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Holohan also said he believed the characterization of the Department of Health, of himself and his colleagues by the media had been unfair, telling the committee: “The Department is far from an organization that is unwilling to seek proper disclosure to patients, that is unwilling to directly performance manage the HSE, and to escalate appropriately to ministers.” and “Any fair assessment of our work record will show that this is simply untrue.”

The day after Vicky Phelan publicly criticized the CervicalCheck programme outside the Irish High Court, Holohan felt it was important to address the public concerns about the programme, as any delay “could unnecessarily undermine public confidence in CervicalCheck”.

Tony Holohan, therefore, advised in an email to the Minister for Health, Simon Harris on 26 April 2018 to sanction an internal report “prepared by Holohan himself” which could have been completed quickly, to establish the important facts of the case before authorizing an external review of the screening programme which would have taken several months to complete.

Holohan noted that there was “no evidence at this stage that there are quality or patient safety concerns with the CervicalCheck programme”. Harris ignored Holohan’s advice and ordered an external review. The HSE confirmed that, as of 16 May 2018, 18 women out of a total of 209 women affected by the Cervical Check programme have subsequently died. This number has increased since this was reported.

COVID-19 pandemic

On 29 February 2020, Tony Holohan announced the first case of severe acute respiratory syndrome coronavirus 2, the virus responsible for coronavirus disease 2019, and that the resulting pandemic had spread to Ireland. He gave a televised interview on The Late Late Show on 17 April 2020.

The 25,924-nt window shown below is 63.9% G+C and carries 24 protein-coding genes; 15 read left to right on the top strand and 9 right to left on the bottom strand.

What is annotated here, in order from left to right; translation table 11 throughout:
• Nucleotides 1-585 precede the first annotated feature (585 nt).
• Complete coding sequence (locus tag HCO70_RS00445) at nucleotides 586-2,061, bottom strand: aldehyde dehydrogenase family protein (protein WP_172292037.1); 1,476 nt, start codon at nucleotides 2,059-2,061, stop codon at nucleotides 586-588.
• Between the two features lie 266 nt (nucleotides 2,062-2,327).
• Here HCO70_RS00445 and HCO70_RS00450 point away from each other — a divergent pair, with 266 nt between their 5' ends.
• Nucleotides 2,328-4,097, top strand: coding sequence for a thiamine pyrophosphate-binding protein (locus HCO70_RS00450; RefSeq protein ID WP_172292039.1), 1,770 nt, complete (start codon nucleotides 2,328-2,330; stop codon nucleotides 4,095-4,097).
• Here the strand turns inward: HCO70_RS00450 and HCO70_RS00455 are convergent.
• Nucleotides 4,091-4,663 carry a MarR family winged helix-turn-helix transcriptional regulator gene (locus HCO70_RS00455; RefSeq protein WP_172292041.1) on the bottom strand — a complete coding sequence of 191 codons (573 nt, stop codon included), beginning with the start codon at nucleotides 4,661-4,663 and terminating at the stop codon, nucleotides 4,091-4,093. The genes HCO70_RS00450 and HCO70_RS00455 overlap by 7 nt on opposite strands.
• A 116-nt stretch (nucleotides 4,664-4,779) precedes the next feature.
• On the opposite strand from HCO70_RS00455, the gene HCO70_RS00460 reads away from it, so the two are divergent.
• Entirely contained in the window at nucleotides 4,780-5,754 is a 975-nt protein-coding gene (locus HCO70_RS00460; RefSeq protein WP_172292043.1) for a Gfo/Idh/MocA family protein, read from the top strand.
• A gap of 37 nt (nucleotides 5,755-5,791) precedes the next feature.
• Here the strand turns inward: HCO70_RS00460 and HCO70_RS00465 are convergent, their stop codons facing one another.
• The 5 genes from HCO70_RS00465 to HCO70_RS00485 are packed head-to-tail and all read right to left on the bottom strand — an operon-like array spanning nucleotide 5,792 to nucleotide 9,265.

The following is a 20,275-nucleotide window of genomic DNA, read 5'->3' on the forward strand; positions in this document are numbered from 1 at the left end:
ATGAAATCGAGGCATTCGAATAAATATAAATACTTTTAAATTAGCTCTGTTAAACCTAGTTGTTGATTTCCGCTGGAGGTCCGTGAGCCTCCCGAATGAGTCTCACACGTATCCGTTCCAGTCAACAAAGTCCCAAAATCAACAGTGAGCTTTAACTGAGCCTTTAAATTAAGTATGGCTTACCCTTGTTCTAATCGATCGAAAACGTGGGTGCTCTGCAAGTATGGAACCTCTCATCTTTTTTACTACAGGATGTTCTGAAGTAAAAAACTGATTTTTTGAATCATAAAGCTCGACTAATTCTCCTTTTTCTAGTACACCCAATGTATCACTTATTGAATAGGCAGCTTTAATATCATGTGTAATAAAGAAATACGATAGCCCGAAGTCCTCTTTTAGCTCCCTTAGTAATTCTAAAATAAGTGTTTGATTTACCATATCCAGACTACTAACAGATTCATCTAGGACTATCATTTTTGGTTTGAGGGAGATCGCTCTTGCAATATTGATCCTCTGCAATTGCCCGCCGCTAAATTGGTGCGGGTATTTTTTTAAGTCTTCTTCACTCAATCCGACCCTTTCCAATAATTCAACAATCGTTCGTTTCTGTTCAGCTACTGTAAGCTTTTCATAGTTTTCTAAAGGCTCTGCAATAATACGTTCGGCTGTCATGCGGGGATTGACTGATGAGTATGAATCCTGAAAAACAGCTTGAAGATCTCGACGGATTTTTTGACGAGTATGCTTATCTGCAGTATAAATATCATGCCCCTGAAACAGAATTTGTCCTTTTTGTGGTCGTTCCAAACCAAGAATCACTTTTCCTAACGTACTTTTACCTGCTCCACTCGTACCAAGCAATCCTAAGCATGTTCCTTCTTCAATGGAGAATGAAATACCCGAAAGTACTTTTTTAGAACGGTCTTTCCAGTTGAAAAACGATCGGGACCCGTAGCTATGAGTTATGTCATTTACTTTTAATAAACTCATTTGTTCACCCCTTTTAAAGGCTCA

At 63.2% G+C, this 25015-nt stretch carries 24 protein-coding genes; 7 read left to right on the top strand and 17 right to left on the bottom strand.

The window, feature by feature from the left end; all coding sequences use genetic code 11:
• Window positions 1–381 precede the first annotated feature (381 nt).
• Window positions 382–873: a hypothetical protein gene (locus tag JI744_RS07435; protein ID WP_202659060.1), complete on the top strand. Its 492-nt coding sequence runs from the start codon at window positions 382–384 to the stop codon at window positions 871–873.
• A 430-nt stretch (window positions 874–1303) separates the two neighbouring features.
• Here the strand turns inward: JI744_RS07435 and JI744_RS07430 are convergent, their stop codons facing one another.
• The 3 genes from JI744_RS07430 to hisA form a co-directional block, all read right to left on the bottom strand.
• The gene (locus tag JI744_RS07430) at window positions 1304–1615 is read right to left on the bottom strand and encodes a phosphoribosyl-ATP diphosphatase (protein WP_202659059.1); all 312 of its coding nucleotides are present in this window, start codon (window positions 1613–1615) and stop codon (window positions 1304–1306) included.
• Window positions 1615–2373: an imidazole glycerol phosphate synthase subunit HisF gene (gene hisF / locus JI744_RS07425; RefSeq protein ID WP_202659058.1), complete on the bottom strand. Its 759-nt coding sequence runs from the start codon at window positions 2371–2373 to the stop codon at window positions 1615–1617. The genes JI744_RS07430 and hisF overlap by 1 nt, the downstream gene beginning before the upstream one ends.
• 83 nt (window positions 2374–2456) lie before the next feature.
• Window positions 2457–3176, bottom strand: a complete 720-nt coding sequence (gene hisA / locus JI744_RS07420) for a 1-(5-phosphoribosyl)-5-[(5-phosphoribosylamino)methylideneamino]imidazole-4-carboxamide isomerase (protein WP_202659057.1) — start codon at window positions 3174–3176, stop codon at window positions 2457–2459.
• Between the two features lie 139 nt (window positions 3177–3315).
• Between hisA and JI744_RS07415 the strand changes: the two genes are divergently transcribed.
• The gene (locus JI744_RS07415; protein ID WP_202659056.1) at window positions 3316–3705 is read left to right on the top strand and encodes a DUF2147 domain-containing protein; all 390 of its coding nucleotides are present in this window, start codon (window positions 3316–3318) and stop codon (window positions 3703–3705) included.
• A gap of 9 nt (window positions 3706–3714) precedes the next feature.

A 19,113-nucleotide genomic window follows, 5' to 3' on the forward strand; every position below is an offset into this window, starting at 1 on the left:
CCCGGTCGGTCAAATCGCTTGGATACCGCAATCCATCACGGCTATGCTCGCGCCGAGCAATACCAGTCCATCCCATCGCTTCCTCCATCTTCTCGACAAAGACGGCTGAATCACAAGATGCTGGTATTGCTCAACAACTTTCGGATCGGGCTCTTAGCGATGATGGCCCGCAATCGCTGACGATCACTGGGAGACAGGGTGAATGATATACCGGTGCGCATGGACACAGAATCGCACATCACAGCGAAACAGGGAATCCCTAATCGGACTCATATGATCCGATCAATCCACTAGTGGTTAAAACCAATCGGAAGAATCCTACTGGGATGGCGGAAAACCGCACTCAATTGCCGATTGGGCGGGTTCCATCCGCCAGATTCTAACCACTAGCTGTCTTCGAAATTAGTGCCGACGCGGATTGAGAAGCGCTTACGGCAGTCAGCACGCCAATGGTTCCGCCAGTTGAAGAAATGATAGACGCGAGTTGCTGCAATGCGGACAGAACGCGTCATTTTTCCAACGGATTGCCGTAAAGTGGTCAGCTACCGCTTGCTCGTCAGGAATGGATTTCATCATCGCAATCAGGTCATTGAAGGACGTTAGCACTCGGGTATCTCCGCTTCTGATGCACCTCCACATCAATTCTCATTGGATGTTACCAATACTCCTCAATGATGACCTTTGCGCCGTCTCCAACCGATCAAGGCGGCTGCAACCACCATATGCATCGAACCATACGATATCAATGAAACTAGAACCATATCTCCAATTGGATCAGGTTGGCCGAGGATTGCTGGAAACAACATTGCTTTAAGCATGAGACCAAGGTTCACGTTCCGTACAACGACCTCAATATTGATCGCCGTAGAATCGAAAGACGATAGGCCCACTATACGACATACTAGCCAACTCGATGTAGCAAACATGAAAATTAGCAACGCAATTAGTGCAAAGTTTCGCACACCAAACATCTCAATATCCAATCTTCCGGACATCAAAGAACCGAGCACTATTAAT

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On 10 June 2021, Tony Holohan received an Honorary Fellowship from the Royal College of Surgeons in Ireland in recognition of his outstanding leadership during the COVID-19 pandemic. On 16 June 2021, he accepted the Freedom of the City of Dublin on behalf of all healthcare workers during the COVID-19 pandemic.

Wife

Tony Holohan was married to Emer Feely, they had their wedding in the 1990s. His wife was a specialist in public health medicine and a medical graduate of UCD. She died on February 19, 2021, after suffering from a terminal form of blood cancer since 2012. Holohan and his wife Dr. Emer Feely had two children togehter.

Tony Holohan net worth

How much is Tony Holohan worth? Tony Holohan net worth is estimated at around $3 million. His main source of income is from his career as a Chief Medical Officer. Holohan successful career has earned him some luxurious lifestyles and some fancy cars trips. He is one of the richest and influential medical officers in Ireland. However, on 25 March 2022, he announced that he would step down as Chief Medical Officer on 1 July, following his appointment as Professor of Public Health Strategy and Leadership at Trinity College Dublin.